This agreement, between Canada, Mexico, and the US, was reached in hopes to strengthen all three economies with more cooperation and a more free market. Essentially, NAFTA lowers tariffs on goods between the three countries, including the complete elimination of tariffs on 21 farm products. This would allow US companies to take advantage of the cheap labor in Mexico, without having to pay as much to get the goods back across the border. Also, without tariffs, it put the economies of all three countries in direct competition with each other, meaning that the Mexican corn farmer, the US corn farmer, and the Canadian corn farmer were all put head to head to see who could make corn the cheapest.

Mexico signed the deal hoping that the increased incentive for foreign investment would help to stabilize their economy. On the morning of January 1st, 2004, when NAFTA went into effect, Mexico woke up to the Zapatista Army of National Liberation declaring war on Mexico and using the date of the implementation of NAFTA as a symbol of the greater than one hundred years of oppression of the indigenous people of Mexico.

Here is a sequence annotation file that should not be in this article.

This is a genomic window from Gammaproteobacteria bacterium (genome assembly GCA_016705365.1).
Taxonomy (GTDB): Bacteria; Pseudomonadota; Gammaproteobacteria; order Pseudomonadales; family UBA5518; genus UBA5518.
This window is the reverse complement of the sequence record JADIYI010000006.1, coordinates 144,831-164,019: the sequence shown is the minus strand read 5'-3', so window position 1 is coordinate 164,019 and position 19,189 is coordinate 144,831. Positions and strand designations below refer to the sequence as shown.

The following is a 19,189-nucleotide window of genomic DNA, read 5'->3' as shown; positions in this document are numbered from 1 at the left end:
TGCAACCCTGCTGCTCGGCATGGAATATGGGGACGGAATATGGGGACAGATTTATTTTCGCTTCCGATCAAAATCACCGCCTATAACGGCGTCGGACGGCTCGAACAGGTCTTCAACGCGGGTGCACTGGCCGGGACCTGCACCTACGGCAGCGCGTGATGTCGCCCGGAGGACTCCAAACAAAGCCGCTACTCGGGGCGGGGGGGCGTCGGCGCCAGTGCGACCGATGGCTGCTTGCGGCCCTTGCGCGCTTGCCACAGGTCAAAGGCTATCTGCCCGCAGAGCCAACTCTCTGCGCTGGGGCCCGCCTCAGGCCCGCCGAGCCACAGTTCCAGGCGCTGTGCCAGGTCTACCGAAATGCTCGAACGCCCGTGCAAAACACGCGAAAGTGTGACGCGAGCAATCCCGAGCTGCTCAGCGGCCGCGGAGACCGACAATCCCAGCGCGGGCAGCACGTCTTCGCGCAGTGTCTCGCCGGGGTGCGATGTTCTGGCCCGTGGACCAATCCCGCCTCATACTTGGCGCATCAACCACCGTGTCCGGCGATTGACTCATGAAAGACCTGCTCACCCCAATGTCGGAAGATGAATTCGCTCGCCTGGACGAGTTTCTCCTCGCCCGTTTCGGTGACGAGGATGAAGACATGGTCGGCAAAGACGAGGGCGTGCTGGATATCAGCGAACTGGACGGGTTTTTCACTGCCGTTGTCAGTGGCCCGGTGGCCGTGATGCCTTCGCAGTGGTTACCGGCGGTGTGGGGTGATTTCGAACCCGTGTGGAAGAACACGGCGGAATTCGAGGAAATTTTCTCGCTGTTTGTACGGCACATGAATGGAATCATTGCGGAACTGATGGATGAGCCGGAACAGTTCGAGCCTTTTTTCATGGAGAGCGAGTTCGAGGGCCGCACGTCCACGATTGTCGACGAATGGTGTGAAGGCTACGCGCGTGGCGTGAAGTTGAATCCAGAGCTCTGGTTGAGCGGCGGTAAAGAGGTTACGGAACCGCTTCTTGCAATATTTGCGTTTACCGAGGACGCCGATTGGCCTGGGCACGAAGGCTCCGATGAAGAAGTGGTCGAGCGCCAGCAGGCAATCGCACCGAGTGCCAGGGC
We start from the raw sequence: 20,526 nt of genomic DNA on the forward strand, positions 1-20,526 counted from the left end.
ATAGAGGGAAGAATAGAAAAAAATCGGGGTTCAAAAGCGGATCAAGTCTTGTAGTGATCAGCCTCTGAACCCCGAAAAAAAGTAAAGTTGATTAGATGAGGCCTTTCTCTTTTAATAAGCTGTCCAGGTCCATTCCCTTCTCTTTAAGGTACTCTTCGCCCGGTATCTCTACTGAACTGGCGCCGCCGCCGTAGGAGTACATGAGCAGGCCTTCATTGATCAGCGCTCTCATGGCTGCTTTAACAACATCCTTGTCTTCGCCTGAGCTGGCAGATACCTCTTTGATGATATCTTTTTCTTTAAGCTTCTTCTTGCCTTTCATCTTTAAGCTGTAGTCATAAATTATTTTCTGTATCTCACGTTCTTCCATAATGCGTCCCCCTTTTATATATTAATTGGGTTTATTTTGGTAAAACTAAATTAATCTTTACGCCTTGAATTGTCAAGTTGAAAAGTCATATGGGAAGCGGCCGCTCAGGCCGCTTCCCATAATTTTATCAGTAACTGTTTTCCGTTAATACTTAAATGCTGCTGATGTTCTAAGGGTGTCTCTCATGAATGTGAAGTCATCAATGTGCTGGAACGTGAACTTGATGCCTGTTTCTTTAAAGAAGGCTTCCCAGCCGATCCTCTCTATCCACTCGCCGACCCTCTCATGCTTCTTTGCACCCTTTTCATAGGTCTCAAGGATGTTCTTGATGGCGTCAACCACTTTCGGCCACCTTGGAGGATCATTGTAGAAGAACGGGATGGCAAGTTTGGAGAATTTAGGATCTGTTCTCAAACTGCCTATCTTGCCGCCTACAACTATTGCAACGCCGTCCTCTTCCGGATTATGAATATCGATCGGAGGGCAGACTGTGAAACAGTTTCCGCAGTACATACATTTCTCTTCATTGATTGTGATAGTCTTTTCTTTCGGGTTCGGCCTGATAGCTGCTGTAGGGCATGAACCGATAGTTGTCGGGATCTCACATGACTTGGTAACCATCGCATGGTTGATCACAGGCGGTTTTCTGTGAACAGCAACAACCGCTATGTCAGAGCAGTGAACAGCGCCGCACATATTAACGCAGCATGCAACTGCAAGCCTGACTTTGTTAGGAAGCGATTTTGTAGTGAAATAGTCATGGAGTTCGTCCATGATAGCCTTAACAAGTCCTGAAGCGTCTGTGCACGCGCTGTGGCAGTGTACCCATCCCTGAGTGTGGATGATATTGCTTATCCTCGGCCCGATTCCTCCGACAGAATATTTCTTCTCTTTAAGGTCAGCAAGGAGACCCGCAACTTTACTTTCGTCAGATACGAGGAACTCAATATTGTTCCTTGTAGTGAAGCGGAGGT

This immediate resistance to NAFTA could be traced to two main reasons. First, because the rural population of Mexico realized that the decreased tariffs would put them in competition with the US farmers and the huge US farm subsidies, therefore, putting them out of work. Second, a Ejido land system had existed in which land was constitutionally protected for certain communities to live on and cultivate. This land was the livelihood for many indigenous people. George Bush Sr. had given Salinas, the then-President of Mexico, an ultimatum that if he did not make the ejido land available for sale and for factory use, NAFTA would not be signed by the US. Salinas then amended the Mexican Constitution to allow for the sale of ejidos, leaving the land, and the people of the land, victim to wealthy landowners and government officials.